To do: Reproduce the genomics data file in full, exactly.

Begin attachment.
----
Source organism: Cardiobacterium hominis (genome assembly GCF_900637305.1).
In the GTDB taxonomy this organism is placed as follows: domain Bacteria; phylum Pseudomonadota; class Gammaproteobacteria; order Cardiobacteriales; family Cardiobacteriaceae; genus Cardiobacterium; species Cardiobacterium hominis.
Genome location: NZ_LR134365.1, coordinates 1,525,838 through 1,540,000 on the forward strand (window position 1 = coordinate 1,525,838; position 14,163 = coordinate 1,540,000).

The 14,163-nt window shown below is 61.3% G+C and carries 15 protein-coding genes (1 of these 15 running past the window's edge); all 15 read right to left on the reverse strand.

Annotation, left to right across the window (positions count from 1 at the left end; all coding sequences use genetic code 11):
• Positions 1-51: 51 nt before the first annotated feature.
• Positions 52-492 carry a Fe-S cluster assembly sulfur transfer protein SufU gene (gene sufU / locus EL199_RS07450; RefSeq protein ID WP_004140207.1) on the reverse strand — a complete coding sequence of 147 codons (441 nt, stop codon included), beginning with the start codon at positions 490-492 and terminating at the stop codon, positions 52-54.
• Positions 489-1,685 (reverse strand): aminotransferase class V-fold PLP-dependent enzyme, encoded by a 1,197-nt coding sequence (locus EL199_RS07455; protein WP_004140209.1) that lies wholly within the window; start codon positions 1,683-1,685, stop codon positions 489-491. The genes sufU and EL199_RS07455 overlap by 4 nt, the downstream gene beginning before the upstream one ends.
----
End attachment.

Source organism: Cardiobacterium hominis (genome assembly GCF_900637305.1).
In the GTDB taxonomy this organism is placed as follows: domain Bacteria; phylum Pseudomonadota; class Gammaproteobacteria; order Cardiobacteriales; family Cardiobacteriaceae; genus Cardiobacterium; species Cardiobacterium hominis.
Genome location: NZ_LR134365.1, coordinates 1,525,838 through 1,540,000 on the forward strand (window position 1 = coordinate 1,525,838; position 14,163 = coordinate 1,540,000).

The 14,163-nt window shown below is 61.3% G+C and carries 15 protein-coding genes (1 of these 15 running past the window's edge); all 15 read right to left on the reverse strand.

Annotation, left to right across the window (positions count from 1 at the left end; all coding sequences use genetic code 11):
• Positions 1-51: 51 nt before the first annotated feature.
• Positions 52-492 carry a Fe-S cluster assembly sulfur transfer protein SufU gene (gene sufU / locus EL199_RS07450; RefSeq protein ID WP_004140207.1) on the reverse strand — a complete coding sequence of 147 codons (441 nt, stop codon included), beginning with the start codon at positions 490-492 and terminating at the stop codon, positions 52-54.
• Positions 489-1,685 (reverse strand): aminotransferase class V-fold PLP-dependent enzyme, encoded by a 1,197-nt coding sequence (locus EL199_RS07455; protein WP_004140209.1) that lies wholly within the window; start codon positions 1,683-1,685, stop codon positions 489-491. The genes sufU and EL199_RS07455 overlap by 4 nt, the downstream gene beginning before the upstream one ends.